Top 7 On-Site SEO Features Often Missed

There are some SEO practices that have become common when developing a new site (ability to edit title and meta tags, image alt properties, etc.) and there are others that can sometimes get overlooked. These are things that need to be discussed during the planning stages of your website. I compiled a list of important items you should be aware of when you create a new site.

1. 301 Redirects

I cannot stress enough how important it is to use 301 redirects and not a blanket redirect. This is the best way to lose your existing search engine ranking. When migrating from an old site, be sure all your old pages are individually redirected to a new page. These 301 redirects provide users with a consistent experience and match old content to your new website. Verify your new site with Google Webmaster Tools, this way you can monitor any crawl errors or erroneous inbound links that require a redirect. If your site has a content management system (CMS), your developer can enable it to automatically create 301s if you remove or change the URL of any page.

2. Analytics

If 301 redirects are properly implemented, this part should be easy. Simply add Google Analytics code, or your preferred analytics service, to all newly created pages. Your CMS can be designed to automatically add this code to every new page you create. Now sit back and watch the data accumulate.

3. Canonicalization

When the same web content has multiple URLs this is called canonicalization. These URLs cause problems for search engines, and they confuse what content should be shown in the search results. Pick one URL and stick with it. If your website uses a CMS, be sure it doesn’t generate multiple URLs for each page you create. Another option is to implement a canonical tag, which tells Google what the definitive URL should be.

4. Semantic URLs

A semantic URL is URL that is human-readable and conveys useful information to the user. This URL should be SEO friendly using appropriate keywords. These URLs are important part of on-page optimization. Your new semantic URL should read www.globalhma.com/about-us and NOT www.globalhma.com/index.cfm?pag=1284. All those numbers, question marks and irrelevant data are enough to make a person’s head spin.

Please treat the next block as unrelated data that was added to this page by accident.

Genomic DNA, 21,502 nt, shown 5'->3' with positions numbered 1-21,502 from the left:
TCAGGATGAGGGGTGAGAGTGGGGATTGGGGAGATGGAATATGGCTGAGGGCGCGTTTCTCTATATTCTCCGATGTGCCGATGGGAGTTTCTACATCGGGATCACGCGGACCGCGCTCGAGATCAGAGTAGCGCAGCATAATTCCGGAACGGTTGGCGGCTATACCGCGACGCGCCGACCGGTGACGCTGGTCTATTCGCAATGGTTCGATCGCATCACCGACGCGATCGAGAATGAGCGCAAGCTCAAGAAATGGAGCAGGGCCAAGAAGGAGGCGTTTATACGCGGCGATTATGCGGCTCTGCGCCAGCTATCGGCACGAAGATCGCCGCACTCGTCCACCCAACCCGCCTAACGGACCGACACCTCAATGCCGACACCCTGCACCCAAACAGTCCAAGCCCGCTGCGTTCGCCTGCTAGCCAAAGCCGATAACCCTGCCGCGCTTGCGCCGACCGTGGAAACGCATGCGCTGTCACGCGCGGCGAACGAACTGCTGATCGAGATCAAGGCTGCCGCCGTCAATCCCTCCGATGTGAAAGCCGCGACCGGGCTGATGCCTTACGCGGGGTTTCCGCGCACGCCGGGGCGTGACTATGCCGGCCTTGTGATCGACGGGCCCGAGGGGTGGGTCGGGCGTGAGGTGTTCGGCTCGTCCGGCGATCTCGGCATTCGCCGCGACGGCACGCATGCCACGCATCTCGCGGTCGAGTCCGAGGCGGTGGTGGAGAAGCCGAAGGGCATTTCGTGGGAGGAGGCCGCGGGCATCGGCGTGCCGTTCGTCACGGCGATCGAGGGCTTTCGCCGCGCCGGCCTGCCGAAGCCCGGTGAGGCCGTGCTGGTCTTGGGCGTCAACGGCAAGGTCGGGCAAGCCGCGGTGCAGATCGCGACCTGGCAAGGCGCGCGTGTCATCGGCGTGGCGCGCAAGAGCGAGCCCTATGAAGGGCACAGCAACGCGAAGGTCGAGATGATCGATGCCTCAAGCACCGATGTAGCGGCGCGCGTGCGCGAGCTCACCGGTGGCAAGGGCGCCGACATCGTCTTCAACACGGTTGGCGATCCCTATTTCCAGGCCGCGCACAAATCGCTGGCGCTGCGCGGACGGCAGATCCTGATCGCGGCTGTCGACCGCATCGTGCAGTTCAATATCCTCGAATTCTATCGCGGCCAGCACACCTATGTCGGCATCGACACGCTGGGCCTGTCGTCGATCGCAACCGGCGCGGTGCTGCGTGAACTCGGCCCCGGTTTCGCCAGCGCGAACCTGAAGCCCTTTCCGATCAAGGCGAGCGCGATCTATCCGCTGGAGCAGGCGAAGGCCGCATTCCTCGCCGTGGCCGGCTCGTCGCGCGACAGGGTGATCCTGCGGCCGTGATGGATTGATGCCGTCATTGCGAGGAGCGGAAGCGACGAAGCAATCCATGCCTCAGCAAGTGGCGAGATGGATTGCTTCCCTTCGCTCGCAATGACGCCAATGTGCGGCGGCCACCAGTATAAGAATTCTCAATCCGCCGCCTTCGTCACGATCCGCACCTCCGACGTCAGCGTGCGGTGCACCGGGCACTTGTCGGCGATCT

5. XML Sitemaps

A sitemap help users navigate a site or serves as a planning tool in the early stages of a website’s creation. An XML sitemap  aids your SEO and helps Google crawl your website. There are automatic XML sitemap generators that can be utilized and this can also be integrated into your website’s CMS. Trust me. Sitemaps are your friend.

6. Control Indexation

Are there pages on your site that you don’t want Google to include in its search results? Well, you can actually tell Google which pages not to index. There are a variety of ways to go about this, such as a robots.txt or meta tag. When we submit robots.txt for our clients’ websites, I cannot help but imagine a room of tiny robots willing to do my SEO bidding.

7. Site Speed

Site speed is now part of Google’s ranking algorithm and is becoming increasingly important to your website’s success. Be sure to have your developer keep an eye on it or utilize tools to check your site’s speed. As Drew would say, we’re living among the at-a-glance generation. If your site doesn’t load fast enough, don’t expect people to stick around to wait for it.

While this is not an all-inclusive list, it’s a great start when creating a new website or even items to keep in mind when optimizing a current site. Do you have important SEO items to add to this list?

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